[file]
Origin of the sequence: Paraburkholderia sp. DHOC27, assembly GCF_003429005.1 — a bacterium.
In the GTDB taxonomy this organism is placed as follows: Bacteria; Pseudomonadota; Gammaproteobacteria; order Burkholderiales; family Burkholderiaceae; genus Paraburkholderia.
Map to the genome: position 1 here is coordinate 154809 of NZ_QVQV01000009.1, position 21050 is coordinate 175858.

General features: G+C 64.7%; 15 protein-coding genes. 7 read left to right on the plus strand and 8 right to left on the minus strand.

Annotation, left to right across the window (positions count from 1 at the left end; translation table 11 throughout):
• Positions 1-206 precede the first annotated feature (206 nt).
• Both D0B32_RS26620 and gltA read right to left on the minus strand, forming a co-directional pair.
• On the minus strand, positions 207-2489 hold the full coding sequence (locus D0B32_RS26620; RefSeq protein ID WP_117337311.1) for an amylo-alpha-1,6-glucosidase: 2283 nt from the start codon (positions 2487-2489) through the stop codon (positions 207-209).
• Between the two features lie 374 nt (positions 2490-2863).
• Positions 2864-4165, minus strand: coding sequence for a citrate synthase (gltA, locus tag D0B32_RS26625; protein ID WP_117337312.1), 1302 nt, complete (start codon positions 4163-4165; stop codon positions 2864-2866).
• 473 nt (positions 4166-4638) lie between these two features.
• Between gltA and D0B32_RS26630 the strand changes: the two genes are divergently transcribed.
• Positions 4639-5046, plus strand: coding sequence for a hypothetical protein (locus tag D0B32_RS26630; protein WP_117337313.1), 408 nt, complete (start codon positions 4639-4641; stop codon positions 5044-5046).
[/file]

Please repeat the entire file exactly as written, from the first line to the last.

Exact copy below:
Origin of the sequence: Paraburkholderia sp. DHOC27, assembly GCF_003429005.1 — a bacterium.
In the GTDB taxonomy this organism is placed as follows: Bacteria; Pseudomonadota; Gammaproteobacteria; order Burkholderiales; family Burkholderiaceae; genus Paraburkholderia.
Map to the genome: position 1 here is coordinate 154809 of NZ_QVQV01000009.1, position 21050 is coordinate 175858.

General features: G+C 64.7%; 15 protein-coding genes. 7 read left to right on the plus strand and 8 right to left on the minus strand.

Annotation, left to right across the window (positions count from 1 at the left end; translation table 11 throughout):
• Positions 1-206 precede the first annotated feature (206 nt).
• Both D0B32_RS26620 and gltA read right to left on the minus strand, forming a co-directional pair.
• On the minus strand, positions 207-2489 hold the full coding sequence (locus D0B32_RS26620; RefSeq protein ID WP_117337311.1) for an amylo-alpha-1,6-glucosidase: 2283 nt from the start codon (positions 2487-2489) through the stop codon (positions 207-209).
• Between the two features lie 374 nt (positions 2490-2863).
• Positions 2864-4165, minus strand: coding sequence for a citrate synthase (gltA, locus tag D0B32_RS26625; protein ID WP_117337312.1), 1302 nt, complete (start codon positions 4163-4165; stop codon positions 2864-2866).
• 473 nt (positions 4166-4638) lie between these two features.
• Between gltA and D0B32_RS26630 the strand changes: the two genes are divergently transcribed.
• Positions 4639-5046, plus strand: coding sequence for a hypothetical protein (locus tag D0B32_RS26630; protein WP_117337313.1), 408 nt, complete (start codon positions 4639-4641; stop codon positions 5044-5046).